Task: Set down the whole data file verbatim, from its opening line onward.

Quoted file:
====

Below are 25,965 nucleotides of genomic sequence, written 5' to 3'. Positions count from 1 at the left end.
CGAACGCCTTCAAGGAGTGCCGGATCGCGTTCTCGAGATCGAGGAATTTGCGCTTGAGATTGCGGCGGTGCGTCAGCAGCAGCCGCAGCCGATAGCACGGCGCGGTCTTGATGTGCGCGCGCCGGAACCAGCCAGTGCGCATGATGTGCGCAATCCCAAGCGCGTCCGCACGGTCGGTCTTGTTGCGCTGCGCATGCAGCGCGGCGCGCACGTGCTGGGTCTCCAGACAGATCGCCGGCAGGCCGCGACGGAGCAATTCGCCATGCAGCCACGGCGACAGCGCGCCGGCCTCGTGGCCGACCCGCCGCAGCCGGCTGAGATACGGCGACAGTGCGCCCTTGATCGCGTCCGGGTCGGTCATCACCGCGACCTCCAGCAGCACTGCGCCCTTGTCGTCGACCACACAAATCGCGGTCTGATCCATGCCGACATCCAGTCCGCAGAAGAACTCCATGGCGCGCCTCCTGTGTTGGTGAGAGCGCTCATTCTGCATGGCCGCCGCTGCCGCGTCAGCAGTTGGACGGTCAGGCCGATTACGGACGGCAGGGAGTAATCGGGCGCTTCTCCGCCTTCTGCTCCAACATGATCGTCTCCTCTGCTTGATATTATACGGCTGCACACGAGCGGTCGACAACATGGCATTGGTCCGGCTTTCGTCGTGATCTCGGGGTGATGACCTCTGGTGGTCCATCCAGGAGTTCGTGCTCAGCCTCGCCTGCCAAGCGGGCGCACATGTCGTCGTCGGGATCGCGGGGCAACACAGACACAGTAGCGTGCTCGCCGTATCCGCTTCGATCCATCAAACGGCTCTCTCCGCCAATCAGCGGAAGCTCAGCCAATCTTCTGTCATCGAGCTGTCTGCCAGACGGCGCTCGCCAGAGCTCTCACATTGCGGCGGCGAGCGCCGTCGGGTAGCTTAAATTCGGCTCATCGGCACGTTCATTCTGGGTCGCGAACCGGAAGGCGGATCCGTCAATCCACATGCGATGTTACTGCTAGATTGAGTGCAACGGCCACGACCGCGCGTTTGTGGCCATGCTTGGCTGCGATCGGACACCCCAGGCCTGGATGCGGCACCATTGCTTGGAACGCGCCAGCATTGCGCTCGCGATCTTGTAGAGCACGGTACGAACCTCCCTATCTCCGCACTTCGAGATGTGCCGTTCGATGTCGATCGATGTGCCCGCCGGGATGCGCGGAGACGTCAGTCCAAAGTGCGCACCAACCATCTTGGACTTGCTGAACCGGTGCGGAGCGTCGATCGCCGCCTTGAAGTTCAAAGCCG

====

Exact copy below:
Below are 25,965 nucleotides of genomic sequence, written 5' to 3'. Positions count from 1 at the left end.
CGAACGCCTTCAAGGAGTGCCGGATCGCGTTCTCGAGATCGAGGAATTTGCGCTTGAGATTGCGGCGGTGCGTCAGCAGCAGCCGCAGCCGATAGCACGGCGCGGTCTTGATGTGCGCGCGCCGGAACCAGCCAGTGCGCATGATGTGCGCAATCCCAAGCGCGTCCGCACGGTCGGTCTTGTTGCGCTGCGCATGCAGCGCGGCGCGCACGTGCTGGGTCTCCAGACAGATCGCCGGCAGGCCGCGACGGAGCAATTCGCCATGCAGCCACGGCGACAGCGCGCCGGCCTCGTGGCCGACCCGCCGCAGCCGGCTGAGATACGGCGACAGTGCGCCCTTGATCGCGTCCGGGTCGGTCATCACCGCGACCTCCAGCAGCACTGCGCCCTTGTCGTCGACCACACAAATCGCGGTCTGATCCATGCCGACATCCAGTCCGCAGAAGAACTCCATGGCGCGCCTCCTGTGTTGGTGAGAGCGCTCATTCTGCATGGCCGCCGCTGCCGCGTCAGCAGTTGGACGGTCAGGCCGATTACGGACGGCAGGGAGTAATCGGGCGCTTCTCCGCCTTCTGCTCCAACATGATCGTCTCCTCTGCTTGATATTATACGGCTGCACACGAGCGGTCGACAACATGGCATTGGTCCGGCTTTCGTCGTGATCTCGGGGTGATGACCTCTGGTGGTCCATCCAGGAGTTCGTGCTCAGCCTCGCCTGCCAAGCGGGCGCACATGTCGTCGTCGGGATCGCGGGGCAACACAGACACAGTAGCGTGCTCGCCGTATCCGCTTCGATCCATCAAACGGCTCTCTCCGCCAATCAGCGGAAGCTCAGCCAATCTTCTGTCATCGAGCTGTCTGCCAGACGGCGCTCGCCAGAGCTCTCACATTGCGGCGGCGAGCGCCGTCGGGTAGCTTAAATTCGGCTCATCGGCACGTTCATTCTGGGTCGCGAACCGGAAGGCGGATCCGTCAATCCACATGCGATGTTACTGCTAGATTGAGTGCAACGGCCACGACCGCGCGTTTGTGGCCATGCTTGGCTGCGATCGGACACCCCAGGCCTGGATGCGGCACCATTGCTTGGAACGCGCCAGCATTGCGCTCGCGATCTTGTAGAGCACGGTACGAACCTCCCTATCTCCGCACTTCGAGATGTGCCGTTCGATGTCGATCGATGTGCCCGCCGGGATGCGCGGAGACGTCAGTCCAAAGTGCGCACCAACCATCTTGGACTTGCTGAACCGGTGCGGAGCGTCGATCGCCGCCTTGAAGTTCAAAGCCG